@Gharbeia Totally. There was no chance of building a democracy in 2011. I wish I could find my February 2011 interview with the BBC when I said tonight is a party, tomorrow we have a military coup to deal with. The real goal I think was to break the binary between traditional authoritarianism and Islamism, and the way to do this was to create a crisis (it is the only thing we are good at) to throw the Islamists in power, then throw them out of it, hopefully quickly and peacefully. This was the analysis of a small group within Kifaya (pre-2011 grassroots coalition), and it is exactly what happened.
Anomymous Tweeter 2* Absolutely. Jan25 revealed how a united and determined populace can topple the Pharaoh and shake his throne to its foundations. It inspired the ordinary citizen to reclaim his/her rights, freedoms, streets, public spaces, and their country. However, the counter-revolution has basically triumphed. In terms of rights and freedoms in Egypt, we are now worse-off than we were under Mubarak’s dictatorship. The Rabaa Massacre – orchestrated by Sisi – is on a par with the Tiananmen Square Massacre in China. In terms of our rights and freedoms (since 2013) – it’s not like we are back at Square One. It’s like we are starting at Square Negative 100.
Anonymous Tweeter 3* It was worth it. Not because of the initial outcome but because it had to happen. It was bigger than any of us and it was going to happen anyway. I can only hope that people learn from history next time, but that may be too hopeful.
@MohamedAhmos Yes, because the people had their voice heard.
@Gsquare86 We fought, conquered, bled, cried, laughed, were imprisoned and tortured, but for a moment we were free and it was all worth it.
@TheAlexandrian Well, that really depends on your time horizon. Any wholesale societal shifts of the sort that we witnessed across the region five years ago will naturally involve a period of adjustment before a new equilibrium is reached. This period will naturally come with quite a bit of difficulty. Even in the region’s lone “success story” Tunisia, consternation and unease remain high. At any given point in recent years, one could look to the continued repression, economic stagnation, and security breakdowns across Egypt and conclude that all this was assuredly not worth it. Yet, without minimising the real toll felt by everyday Egyptians, what we are seeing is the growing pains that generally attend to the breakdown of authoritarian rule. It will likely take a generation to pass before we can meaningfully assess whether the current tumult was truly worthwhile.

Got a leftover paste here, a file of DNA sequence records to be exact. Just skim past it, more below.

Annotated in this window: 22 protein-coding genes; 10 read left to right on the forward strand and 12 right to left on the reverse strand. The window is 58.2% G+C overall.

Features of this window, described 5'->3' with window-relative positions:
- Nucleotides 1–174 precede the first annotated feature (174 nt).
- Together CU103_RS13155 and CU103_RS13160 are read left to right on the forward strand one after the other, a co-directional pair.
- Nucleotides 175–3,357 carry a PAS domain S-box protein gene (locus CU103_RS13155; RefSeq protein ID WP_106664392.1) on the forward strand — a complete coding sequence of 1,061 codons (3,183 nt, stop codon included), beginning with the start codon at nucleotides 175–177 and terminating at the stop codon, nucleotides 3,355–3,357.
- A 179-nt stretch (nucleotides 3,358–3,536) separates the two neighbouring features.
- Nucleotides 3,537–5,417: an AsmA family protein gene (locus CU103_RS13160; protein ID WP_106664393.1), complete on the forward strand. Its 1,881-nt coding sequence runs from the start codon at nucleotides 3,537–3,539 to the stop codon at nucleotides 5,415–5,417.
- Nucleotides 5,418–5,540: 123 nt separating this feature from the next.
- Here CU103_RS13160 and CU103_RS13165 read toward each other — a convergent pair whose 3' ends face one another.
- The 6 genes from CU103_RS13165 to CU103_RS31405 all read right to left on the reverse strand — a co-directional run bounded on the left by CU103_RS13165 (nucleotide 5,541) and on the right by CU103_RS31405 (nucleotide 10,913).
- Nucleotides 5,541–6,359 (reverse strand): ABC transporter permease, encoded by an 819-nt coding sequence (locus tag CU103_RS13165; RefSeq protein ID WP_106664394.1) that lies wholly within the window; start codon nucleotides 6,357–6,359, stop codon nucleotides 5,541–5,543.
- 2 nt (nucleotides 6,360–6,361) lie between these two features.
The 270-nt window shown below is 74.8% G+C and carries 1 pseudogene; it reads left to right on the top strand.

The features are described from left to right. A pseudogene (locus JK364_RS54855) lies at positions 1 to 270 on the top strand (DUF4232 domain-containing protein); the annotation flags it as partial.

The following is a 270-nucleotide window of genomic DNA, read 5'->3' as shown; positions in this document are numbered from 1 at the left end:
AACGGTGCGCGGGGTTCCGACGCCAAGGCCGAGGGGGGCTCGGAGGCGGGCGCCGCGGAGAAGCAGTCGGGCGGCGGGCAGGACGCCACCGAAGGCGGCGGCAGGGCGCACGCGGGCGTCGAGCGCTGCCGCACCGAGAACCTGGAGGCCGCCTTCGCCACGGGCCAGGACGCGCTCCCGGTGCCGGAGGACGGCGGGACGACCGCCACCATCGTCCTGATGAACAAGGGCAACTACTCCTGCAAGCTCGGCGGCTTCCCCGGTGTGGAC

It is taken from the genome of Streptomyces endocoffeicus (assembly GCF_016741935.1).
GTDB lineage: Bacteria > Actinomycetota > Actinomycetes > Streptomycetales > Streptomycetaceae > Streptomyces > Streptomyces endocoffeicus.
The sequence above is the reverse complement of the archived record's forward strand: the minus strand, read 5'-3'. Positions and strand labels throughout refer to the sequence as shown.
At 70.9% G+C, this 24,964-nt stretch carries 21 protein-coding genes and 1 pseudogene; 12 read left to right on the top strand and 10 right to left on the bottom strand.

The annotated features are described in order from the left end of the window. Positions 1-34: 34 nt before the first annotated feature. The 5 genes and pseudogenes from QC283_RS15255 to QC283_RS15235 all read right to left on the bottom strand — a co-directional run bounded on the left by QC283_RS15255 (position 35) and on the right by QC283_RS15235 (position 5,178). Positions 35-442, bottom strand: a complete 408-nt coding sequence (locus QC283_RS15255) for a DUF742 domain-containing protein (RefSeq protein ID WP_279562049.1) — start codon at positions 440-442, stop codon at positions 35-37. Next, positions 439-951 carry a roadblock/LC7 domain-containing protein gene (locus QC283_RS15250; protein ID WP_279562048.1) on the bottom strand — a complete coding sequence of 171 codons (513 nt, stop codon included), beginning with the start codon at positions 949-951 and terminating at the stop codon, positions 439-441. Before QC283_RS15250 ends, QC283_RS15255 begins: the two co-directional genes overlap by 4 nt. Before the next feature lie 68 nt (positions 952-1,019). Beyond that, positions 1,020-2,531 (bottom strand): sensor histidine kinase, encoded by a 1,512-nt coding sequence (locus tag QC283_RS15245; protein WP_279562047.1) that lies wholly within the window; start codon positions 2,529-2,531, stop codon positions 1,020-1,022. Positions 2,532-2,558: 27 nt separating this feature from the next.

@omareldeeb Well five years later I’m very disappointed at what we have become. We are losing more and more freedoms to military rule, and the educated youth are leaving the country for better opportunities elsewhere. I’m guessing #25Jan is at its worst state.
@Gsquare86 I would do it all over again every single lifetime. Nothing to regret only lessons to grow with for what’s yet to come. It’s not over.
@RamyYaacoub There needed to be a plan, any sort of plan, I recall my enquiries about a plan to be drowned by calls for the complete bringing down of the regime. But, there was never a plan, and I would’ve wanted one.